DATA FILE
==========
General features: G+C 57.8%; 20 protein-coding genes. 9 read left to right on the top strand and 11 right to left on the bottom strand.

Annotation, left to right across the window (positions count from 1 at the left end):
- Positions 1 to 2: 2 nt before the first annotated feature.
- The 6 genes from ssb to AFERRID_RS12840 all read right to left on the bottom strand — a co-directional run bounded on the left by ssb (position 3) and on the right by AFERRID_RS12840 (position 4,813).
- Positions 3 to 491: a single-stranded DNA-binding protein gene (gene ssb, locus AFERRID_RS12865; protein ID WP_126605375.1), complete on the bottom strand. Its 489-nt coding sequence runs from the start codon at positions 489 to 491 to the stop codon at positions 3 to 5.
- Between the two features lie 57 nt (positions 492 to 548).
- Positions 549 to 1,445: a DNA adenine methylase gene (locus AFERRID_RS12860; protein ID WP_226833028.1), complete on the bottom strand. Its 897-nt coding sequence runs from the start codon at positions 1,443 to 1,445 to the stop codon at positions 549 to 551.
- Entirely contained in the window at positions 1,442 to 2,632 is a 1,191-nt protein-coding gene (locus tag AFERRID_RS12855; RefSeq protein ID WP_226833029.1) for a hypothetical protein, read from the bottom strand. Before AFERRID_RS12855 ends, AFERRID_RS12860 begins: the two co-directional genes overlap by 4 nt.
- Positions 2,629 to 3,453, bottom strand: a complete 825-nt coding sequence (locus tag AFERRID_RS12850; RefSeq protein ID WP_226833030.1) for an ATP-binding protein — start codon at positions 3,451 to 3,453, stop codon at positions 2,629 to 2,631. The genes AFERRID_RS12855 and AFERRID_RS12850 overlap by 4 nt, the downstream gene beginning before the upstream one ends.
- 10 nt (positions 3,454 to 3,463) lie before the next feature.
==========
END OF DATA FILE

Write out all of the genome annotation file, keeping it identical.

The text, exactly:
General features: G+C 57.8%; 20 protein-coding genes. 9 read left to right on the top strand and 11 right to left on the bottom strand.

Annotation, left to right across the window (positions count from 1 at the left end):
- Positions 1 to 2: 2 nt before the first annotated feature.
- The 6 genes from ssb to AFERRID_RS12840 all read right to left on the bottom strand — a co-directional run bounded on the left by ssb (position 3) and on the right by AFERRID_RS12840 (position 4,813).
- Positions 3 to 491: a single-stranded DNA-binding protein gene (gene ssb, locus AFERRID_RS12865; protein ID WP_126605375.1), complete on the bottom strand. Its 489-nt coding sequence runs from the start codon at positions 489 to 491 to the stop codon at positions 3 to 5.
- Between the two features lie 57 nt (positions 492 to 548).
- Positions 549 to 1,445: a DNA adenine methylase gene (locus AFERRID_RS12860; protein ID WP_226833028.1), complete on the bottom strand. Its 897-nt coding sequence runs from the start codon at positions 1,443 to 1,445 to the stop codon at positions 549 to 551.
- Entirely contained in the window at positions 1,442 to 2,632 is a 1,191-nt protein-coding gene (locus tag AFERRID_RS12855; RefSeq protein ID WP_226833029.1) for a hypothetical protein, read from the bottom strand. Before AFERRID_RS12855 ends, AFERRID_RS12860 begins: the two co-directional genes overlap by 4 nt.
- Positions 2,629 to 3,453, bottom strand: a complete 825-nt coding sequence (locus tag AFERRID_RS12850; RefSeq protein ID WP_226833030.1) for an ATP-binding protein — start codon at positions 3,451 to 3,453, stop codon at positions 2,629 to 2,631. The genes AFERRID_RS12855 and AFERRID_RS12850 overlap by 4 nt, the downstream gene beginning before the upstream one ends.
- 10 nt (positions 3,454 to 3,463) lie before the next feature.